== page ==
Because of the fact that pattern lumber can be bought already dressed to any required thickness, a planing machine is not found in every pattern shop. The ordinary surface planer, however, will not take out the twist, or wind (I as in find), and the curves from the surface of the lumber - a matter of very great importance in pattern work, and one which requires a great deal of time if the planing is done by hand.
The hand planer and jointer, illustrated in Fig. 100, is almost indispensable, not only for facing the sides of the boards perfectly true, straight, and free from wind, but also for jointing the edges, and for making perfectly fitting glue joints in a manner superior to any hand work. These machines can be bought in widths of from 12 to 30 inches. A machine 16 inches wide is a very desirable size for pattern work.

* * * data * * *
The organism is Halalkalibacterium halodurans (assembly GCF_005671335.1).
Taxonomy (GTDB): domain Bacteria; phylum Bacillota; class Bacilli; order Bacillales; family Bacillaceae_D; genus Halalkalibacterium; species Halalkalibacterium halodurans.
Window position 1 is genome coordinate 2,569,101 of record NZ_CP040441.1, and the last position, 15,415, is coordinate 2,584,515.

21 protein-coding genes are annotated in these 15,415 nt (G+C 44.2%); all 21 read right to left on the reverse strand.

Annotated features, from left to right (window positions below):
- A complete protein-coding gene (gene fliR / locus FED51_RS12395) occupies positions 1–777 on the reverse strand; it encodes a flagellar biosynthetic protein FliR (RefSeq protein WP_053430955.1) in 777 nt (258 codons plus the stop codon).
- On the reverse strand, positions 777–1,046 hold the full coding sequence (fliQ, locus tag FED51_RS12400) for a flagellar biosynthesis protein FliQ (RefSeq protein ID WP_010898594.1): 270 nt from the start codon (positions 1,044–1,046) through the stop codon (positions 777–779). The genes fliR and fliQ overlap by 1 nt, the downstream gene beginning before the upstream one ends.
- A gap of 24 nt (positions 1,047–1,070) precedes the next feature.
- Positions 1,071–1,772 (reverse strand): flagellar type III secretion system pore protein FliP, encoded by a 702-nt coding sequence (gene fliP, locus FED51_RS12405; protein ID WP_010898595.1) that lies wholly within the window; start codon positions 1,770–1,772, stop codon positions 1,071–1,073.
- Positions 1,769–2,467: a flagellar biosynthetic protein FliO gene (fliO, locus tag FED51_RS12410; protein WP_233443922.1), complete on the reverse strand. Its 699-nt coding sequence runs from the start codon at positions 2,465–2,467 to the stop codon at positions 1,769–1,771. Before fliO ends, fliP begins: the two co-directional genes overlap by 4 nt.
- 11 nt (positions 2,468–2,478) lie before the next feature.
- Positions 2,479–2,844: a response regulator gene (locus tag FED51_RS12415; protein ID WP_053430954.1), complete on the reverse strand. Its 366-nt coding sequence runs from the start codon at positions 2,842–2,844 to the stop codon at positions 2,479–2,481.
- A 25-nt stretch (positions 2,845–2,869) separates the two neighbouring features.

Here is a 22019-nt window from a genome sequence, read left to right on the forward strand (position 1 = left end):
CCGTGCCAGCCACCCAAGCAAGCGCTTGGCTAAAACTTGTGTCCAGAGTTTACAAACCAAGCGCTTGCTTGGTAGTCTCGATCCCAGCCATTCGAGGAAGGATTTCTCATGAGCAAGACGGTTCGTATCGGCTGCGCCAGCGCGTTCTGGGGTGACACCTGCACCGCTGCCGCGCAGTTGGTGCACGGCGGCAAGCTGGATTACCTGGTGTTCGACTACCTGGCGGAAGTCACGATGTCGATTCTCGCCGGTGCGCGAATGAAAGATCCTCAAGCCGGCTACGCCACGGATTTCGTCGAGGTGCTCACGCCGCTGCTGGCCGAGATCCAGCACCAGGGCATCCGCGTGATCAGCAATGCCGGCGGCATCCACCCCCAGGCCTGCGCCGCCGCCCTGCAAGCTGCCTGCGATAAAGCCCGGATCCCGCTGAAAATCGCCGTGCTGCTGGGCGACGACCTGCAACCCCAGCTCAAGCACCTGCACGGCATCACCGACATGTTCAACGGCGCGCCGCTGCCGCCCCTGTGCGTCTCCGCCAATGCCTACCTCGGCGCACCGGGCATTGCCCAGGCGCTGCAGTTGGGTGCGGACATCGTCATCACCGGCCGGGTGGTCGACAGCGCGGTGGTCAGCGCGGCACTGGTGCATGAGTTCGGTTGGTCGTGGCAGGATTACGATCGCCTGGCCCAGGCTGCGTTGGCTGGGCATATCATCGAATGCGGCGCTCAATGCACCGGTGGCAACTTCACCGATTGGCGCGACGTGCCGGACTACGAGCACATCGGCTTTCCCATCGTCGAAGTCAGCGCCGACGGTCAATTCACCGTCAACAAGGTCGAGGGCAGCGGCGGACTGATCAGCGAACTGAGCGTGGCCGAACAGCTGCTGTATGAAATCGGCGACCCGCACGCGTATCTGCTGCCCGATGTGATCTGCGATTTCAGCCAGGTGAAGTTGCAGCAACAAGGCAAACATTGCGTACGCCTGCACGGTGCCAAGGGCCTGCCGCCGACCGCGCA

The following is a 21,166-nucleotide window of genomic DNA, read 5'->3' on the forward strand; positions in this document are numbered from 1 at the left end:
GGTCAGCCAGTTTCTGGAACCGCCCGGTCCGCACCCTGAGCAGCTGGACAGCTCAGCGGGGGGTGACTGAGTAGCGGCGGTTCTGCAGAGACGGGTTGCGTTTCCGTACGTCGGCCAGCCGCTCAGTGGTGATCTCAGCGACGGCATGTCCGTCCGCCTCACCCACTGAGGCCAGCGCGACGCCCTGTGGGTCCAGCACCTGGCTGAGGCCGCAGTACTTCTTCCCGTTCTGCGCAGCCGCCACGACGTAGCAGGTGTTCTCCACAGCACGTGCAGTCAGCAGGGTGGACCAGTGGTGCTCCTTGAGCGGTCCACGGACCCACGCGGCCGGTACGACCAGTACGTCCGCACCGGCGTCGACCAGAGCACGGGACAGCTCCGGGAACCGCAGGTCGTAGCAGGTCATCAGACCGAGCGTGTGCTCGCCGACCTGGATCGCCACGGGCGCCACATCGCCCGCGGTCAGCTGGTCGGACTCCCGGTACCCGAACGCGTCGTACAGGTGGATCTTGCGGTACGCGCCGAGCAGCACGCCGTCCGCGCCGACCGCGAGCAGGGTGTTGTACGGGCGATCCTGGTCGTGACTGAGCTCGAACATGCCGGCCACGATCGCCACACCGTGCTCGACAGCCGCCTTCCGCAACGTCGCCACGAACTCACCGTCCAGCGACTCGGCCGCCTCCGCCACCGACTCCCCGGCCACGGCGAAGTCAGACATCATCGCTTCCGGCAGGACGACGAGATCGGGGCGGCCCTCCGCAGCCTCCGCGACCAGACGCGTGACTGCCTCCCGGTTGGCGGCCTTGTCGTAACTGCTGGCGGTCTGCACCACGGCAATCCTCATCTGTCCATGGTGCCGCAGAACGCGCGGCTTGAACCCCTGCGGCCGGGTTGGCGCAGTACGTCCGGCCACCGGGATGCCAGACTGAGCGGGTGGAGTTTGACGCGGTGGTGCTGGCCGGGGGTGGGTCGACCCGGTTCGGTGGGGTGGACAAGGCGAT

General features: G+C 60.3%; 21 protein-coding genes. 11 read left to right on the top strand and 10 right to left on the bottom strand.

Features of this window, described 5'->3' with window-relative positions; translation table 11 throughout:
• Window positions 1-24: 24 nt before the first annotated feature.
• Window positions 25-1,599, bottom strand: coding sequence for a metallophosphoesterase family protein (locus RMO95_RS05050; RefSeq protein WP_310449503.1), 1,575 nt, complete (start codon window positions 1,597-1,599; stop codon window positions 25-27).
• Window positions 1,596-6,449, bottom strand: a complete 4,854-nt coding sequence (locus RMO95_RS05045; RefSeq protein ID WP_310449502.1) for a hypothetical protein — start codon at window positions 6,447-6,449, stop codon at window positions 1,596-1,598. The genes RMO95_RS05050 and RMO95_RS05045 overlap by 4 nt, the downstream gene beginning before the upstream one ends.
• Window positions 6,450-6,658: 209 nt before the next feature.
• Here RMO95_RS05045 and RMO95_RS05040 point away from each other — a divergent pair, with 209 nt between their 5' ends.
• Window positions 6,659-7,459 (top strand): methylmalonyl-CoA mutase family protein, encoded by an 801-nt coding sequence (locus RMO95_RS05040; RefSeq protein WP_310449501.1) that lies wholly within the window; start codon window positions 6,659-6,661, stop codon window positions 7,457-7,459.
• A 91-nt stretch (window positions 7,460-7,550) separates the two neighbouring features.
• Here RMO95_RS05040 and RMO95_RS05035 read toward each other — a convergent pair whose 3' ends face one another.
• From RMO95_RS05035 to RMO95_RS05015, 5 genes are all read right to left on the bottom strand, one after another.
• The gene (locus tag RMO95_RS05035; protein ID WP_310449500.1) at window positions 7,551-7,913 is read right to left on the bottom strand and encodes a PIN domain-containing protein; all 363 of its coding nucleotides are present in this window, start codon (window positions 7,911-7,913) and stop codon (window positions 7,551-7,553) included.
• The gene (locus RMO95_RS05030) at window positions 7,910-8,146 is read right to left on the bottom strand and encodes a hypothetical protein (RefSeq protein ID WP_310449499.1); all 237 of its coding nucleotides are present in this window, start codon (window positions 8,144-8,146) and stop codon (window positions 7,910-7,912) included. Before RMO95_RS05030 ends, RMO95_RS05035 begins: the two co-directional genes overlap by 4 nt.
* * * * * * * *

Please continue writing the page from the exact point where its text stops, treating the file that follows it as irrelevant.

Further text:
It will readily be seen that the running of a board over the hand planer, while facing the surface straight and true, will not reduce the piece to a uniform thickness. To avoid the necessity for much hand work in accomplishing this result, first face the piece on the hand planer so as to make one true side, and then run it through a surface planer similar to the one illustrated in Fig. 101. If they can be afforded, both of these machines, especially the hand planer, will return large profits on the money invested in them, because of the time and labor saved and the superior quality of the work done.